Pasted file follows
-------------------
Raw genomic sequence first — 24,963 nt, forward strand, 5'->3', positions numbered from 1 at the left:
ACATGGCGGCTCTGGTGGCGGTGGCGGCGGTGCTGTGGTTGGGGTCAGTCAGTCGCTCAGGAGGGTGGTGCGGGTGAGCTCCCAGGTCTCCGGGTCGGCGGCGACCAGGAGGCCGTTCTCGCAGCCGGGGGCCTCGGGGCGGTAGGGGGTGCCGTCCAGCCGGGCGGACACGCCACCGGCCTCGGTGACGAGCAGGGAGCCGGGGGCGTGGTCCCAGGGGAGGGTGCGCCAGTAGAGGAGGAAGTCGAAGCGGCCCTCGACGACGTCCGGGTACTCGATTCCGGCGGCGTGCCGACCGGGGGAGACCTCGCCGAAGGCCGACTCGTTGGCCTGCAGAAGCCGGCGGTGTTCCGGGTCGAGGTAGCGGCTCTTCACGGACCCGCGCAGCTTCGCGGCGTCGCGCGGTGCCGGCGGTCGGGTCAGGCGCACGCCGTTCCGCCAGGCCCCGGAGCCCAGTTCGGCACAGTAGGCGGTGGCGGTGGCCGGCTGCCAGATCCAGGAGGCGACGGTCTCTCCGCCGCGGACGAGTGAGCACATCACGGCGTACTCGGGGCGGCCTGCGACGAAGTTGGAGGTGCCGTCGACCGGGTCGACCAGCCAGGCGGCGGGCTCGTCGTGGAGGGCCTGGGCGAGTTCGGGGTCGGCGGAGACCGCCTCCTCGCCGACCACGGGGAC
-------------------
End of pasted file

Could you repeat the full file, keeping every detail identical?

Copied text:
Raw genomic sequence first — 24,963 nt, forward strand, 5'->3', positions numbered from 1 at the left:
ACATGGCGGCTCTGGTGGCGGTGGCGGCGGTGCTGTGGTTGGGGTCAGTCAGTCGCTCAGGAGGGTGGTGCGGGTGAGCTCCCAGGTCTCCGGGTCGGCGGCGACCAGGAGGCCGTTCTCGCAGCCGGGGGCCTCGGGGCGGTAGGGGGTGCCGTCCAGCCGGGCGGACACGCCACCGGCCTCGGTGACGAGCAGGGAGCCGGGGGCGTGGTCCCAGGGGAGGGTGCGCCAGTAGAGGAGGAAGTCGAAGCGGCCCTCGACGACGTCCGGGTACTCGATTCCGGCGGCGTGCCGACCGGGGGAGACCTCGCCGAAGGCCGACTCGTTGGCCTGCAGAAGCCGGCGGTGTTCCGGGTCGAGGTAGCGGCTCTTCACGGACCCGCGCAGCTTCGCGGCGTCGCGCGGTGCCGGCGGTCGGGTCAGGCGCACGCCGTTCCGCCAGGCCCCGGAGCCCAGTTCGGCACAGTAGGCGGTGGCGGTGGCCGGCTGCCAGATCCAGGAGGCGACGGTCTCTCCGCCGCGGACGAGTGAGCACATCACGGCGTACTCGGGGCGGCCTGCGACGAAGTTGGAGGTGCCGTCGACCGGGTCGACCAGCCAGGCGGCGGGCTCGTCGTGGAGGGCCTGGGCGAGTTCGGGGTCGGCGGAGACCGCCTCCTCGCCGACCACGGGGAC